Perhaps the best shortline scenario is to have a large consumer on line (Corn or Soy processor, Feed mill) to keep the traffic captive. Or to work with 2-3 shippers on the short line splitting a unit train, returning empties to the Class 1 as an assembled unit. This keeps the local elevators competitive and eliminates the switching for the Class 1. It's also possible to do something like this where the customer wants 50-car trains yet has track space for only 20 cars.

Automotive, metals, chemicals, forest products, and agricultural all fall into the "merchandise carload" category so key to shortline railroads. And since your class 1 connections typically gear their forward revenue estimates to GNP, what's down for them could be doubly hard on your bottom line. That is, unless you take steps to offset the class 1's declines with your increases.

Dave Garin, VP of Industrial Products for BNSF, spelled out the shortline advantages at the October shortline gathering in Fort Worth. Slide 40: "How Can Shortlines Help Us Attack the Truck Market?" Three ways, he says. Through your knowledge of what make local businesses tick, through your superior customer service standards, and through aggressive use of land and industrial development resources in your service area.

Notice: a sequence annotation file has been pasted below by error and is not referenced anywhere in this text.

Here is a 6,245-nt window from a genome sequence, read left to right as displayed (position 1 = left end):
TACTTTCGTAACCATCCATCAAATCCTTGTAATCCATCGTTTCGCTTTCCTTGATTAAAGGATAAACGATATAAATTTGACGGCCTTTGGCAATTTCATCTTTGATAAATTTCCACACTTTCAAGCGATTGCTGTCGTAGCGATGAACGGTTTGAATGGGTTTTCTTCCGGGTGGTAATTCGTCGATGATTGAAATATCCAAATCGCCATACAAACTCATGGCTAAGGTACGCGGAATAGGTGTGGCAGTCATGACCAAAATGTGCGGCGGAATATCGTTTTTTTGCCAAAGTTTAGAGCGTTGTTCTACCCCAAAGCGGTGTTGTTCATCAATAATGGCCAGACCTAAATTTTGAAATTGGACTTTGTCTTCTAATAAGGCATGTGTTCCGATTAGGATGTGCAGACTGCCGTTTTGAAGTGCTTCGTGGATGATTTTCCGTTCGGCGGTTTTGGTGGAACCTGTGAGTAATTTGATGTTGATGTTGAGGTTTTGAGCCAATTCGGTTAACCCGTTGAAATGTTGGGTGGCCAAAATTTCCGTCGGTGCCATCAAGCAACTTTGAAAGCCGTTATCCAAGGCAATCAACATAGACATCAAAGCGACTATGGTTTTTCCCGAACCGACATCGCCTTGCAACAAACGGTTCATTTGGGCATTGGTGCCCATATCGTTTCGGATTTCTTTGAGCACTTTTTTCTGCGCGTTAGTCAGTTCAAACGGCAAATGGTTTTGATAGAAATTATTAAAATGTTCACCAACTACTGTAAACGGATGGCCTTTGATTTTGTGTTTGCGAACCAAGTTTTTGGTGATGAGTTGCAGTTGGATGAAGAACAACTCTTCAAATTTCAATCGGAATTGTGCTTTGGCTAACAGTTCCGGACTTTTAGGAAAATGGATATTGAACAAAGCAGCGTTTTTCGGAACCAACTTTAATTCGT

Now's the time to make sure your connecting class 1s know what you're doing and make sure your efforts are congruent with theirs. Many shortlines, especially the smaller ones in the 4,000 to 10,000 carloads per year range, fall short here. This is unfortunate, because the stakes are so high.

I'm particularly concerned about the properties on the lower end of that scale, especially if they average fewer than 100 carloads per year per route mile of track maintained. You've seen the numbers. It's $5,000 per mile per year to keep FRA class 2 track up to spec, so a 40-mile railroad costs $200,000 just for tie replacement and a little surfacing.

On a 4,000-car shortline car hire can be another $400,000 if you figure $100 per car for 5 days on line at $20 a day. (Getting cars back to the connection in four days saves $80,000, which ought to be a powerful incentive to improve turn times.) A train crew of two operating five days a week 52 weeks a year runs you $125,000. Fuel to operate just one locomotive 3000 hours a year at a buck-ten a gallon -- $33,000.

The 4,000 car shortline will have revenues around $1 mm. A target operating ratio of 80 yields an expense budget of $800,000. Yet, as we've seen above, a shortline of this size is there already -- without any locomotives or GS&A. With nowhere to cut expenses without limiting the ability to offer superior service, growing the revenue base is simply not optional. It's a matter of survival.

The good news is the class 1s genuinely want to do business with you precisely because of your superior customer service standards. But you gotta let them know you're out there and ready to step up to the plate.

Decide where you want to go today, get everybody on your team to buy in, and sell it to your class 1s. Then just do it.


--Roy Blanchard